is "frozen" data? this seems like a pretty simple fucking solution. turn the servers back on for 120 days and set the fstab to read-only. Turn them back off later and continue the scapegoating process of destroying one mans free time and personal fortune in the pursuit of "copyright enforcement"

  • Japanese Inspection (Score:5, Interesting)

    by Dr_Barnowl (709838) on Saturday April 14, 2012 @11:43AM (#39685461)

    You ever heard of a “Japanese Inspection?” Japanese Inspection, you see, when the Japs take in a load of lettuce they’re not sure they wanna let in the country, why they’ll just let it sit there on the dock ’til they get good and ready to look at, But then of course, it’s all gone rotten ain’t nothing left to inspect. You see, lettuce is a perishable item

    (from "Days of Thunder")

    From day 1, the behaviour of the authorities on this case has stunk. The first thing that struck me about their arrest of Kim Dotcom was that they turned up at his mansion with a trailer, and hauled away his pink Cadillac right there on the spot - confiscating his property before he'd even had a trial.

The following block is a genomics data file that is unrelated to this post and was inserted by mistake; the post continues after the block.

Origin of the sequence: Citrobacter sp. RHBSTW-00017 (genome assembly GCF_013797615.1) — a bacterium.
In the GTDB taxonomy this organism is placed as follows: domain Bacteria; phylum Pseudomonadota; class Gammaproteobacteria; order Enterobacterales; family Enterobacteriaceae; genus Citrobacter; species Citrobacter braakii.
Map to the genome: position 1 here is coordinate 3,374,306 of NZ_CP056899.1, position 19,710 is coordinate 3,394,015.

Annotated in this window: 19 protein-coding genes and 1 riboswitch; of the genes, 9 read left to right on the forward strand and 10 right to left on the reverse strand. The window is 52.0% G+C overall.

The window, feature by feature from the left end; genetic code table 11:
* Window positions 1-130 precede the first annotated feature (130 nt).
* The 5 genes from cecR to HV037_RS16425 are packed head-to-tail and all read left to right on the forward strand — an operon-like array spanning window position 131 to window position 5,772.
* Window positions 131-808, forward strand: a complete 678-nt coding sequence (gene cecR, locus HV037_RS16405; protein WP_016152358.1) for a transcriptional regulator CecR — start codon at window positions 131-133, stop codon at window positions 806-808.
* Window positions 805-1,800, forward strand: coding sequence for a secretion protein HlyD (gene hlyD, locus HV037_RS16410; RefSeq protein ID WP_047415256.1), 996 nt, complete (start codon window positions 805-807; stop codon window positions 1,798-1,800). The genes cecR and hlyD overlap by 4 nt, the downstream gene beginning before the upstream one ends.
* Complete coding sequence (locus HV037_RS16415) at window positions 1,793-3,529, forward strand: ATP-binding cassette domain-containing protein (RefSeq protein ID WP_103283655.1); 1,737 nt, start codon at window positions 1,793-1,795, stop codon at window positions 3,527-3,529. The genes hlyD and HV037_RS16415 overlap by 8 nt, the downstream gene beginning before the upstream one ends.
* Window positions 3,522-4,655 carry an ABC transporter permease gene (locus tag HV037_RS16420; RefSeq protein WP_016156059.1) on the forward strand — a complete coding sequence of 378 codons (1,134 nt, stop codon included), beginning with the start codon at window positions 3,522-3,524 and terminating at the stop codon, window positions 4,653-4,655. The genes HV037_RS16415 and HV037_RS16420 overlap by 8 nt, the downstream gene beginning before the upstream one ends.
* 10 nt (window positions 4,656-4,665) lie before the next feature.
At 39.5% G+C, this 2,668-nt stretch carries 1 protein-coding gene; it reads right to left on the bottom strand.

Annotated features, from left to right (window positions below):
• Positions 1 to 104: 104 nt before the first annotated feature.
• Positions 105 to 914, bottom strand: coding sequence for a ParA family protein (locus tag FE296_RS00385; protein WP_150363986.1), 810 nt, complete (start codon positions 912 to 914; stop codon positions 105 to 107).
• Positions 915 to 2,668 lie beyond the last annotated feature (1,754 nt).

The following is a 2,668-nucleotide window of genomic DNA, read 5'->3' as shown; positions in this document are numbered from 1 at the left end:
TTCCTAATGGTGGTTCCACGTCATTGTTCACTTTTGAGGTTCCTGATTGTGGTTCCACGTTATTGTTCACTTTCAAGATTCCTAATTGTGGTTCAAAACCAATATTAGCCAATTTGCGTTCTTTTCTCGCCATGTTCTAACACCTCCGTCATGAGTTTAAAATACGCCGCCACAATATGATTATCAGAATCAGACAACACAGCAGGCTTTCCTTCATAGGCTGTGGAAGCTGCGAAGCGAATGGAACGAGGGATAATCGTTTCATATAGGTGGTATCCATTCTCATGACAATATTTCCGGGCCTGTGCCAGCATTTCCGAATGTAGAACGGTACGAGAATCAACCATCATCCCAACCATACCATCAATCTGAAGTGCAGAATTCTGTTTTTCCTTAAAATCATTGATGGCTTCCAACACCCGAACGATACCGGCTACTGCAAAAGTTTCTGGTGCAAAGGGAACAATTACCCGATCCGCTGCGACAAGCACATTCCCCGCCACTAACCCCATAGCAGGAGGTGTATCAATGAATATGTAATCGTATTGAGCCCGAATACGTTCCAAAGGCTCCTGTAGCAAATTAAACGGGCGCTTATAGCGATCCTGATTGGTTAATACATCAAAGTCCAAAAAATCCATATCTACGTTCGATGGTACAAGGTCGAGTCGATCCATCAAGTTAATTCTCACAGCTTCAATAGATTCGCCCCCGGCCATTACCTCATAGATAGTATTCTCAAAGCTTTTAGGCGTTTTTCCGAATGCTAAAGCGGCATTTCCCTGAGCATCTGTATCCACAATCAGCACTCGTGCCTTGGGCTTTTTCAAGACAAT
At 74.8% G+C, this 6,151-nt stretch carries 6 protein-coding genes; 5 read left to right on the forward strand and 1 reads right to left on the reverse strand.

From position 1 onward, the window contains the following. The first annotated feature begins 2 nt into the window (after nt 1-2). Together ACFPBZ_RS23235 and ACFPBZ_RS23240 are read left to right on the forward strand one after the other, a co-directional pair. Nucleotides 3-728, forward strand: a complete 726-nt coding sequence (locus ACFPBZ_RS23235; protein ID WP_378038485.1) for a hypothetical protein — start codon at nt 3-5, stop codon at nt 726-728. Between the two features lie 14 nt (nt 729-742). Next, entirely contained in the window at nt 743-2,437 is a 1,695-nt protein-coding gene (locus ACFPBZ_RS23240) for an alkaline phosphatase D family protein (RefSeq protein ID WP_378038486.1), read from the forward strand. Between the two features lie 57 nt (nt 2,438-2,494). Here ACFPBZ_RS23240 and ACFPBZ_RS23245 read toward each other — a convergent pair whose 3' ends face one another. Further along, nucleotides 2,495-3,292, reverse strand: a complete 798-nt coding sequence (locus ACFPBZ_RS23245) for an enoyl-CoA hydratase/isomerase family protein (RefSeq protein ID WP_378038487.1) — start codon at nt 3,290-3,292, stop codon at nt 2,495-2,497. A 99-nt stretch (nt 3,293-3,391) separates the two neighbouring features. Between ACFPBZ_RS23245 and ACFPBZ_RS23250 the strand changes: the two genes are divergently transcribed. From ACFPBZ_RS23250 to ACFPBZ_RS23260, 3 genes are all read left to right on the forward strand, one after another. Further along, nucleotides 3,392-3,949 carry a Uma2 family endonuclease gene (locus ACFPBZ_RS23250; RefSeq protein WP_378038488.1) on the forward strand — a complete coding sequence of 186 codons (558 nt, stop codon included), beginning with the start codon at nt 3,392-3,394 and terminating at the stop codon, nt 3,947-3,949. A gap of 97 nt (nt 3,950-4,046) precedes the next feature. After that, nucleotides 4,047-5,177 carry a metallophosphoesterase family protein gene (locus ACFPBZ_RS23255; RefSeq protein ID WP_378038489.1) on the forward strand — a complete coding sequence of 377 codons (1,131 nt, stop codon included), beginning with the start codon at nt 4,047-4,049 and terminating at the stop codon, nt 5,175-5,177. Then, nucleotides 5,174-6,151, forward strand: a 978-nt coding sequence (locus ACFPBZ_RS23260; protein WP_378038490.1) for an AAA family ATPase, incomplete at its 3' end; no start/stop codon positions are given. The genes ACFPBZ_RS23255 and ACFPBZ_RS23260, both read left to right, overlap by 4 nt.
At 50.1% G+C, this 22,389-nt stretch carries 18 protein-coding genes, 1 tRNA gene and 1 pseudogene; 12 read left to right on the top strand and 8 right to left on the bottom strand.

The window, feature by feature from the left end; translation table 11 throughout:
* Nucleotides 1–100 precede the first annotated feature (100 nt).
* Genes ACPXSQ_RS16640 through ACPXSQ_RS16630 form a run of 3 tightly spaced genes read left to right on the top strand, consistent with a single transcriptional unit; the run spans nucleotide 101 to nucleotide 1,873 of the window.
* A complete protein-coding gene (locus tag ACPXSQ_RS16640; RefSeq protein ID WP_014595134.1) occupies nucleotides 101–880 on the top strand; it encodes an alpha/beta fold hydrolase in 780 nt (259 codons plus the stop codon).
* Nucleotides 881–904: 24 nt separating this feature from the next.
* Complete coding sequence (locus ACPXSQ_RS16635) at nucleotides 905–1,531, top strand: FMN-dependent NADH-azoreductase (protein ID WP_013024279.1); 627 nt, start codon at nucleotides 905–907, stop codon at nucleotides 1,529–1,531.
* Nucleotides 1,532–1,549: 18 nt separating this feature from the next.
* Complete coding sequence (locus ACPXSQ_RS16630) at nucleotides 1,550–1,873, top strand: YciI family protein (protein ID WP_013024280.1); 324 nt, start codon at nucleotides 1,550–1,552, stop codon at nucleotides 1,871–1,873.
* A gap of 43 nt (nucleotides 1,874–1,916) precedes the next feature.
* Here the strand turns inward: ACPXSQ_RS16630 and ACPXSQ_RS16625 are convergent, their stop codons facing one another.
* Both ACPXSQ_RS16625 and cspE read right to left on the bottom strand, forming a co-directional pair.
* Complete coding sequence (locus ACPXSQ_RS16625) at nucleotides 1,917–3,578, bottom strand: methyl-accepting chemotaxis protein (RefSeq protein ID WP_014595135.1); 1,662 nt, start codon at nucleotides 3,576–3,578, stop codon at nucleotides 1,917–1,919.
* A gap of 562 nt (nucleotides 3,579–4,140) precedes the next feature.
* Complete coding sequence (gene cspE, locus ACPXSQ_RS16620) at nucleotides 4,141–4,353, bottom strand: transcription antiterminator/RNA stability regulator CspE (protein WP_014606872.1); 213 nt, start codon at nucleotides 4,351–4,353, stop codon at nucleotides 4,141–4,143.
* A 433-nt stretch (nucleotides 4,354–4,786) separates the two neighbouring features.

If they are evidence, they go into the custody of the authorities. They don't sit there, rotting away the funds of the company, unless of course, that's the intention.

    • by HiThere (15173)

      Bingo.

      Why bother to bother getting a conviction, when you can achieve your aims by stealing things and then stonewalling?

      Somehow I think they expect he should have been bribing more politicians.

      N.B.: I'm not guessing whether or not he was technically guilty or not. I'm commenting on the process. It's sort of like RICO...if you get accused, the first thing they do is prevent you from being able to hire a good lawyer.

  • Maybe Carpathia Hosting should stop their whining before DOJ comes and carts off all their servers. Just to make sure they don't miss anything.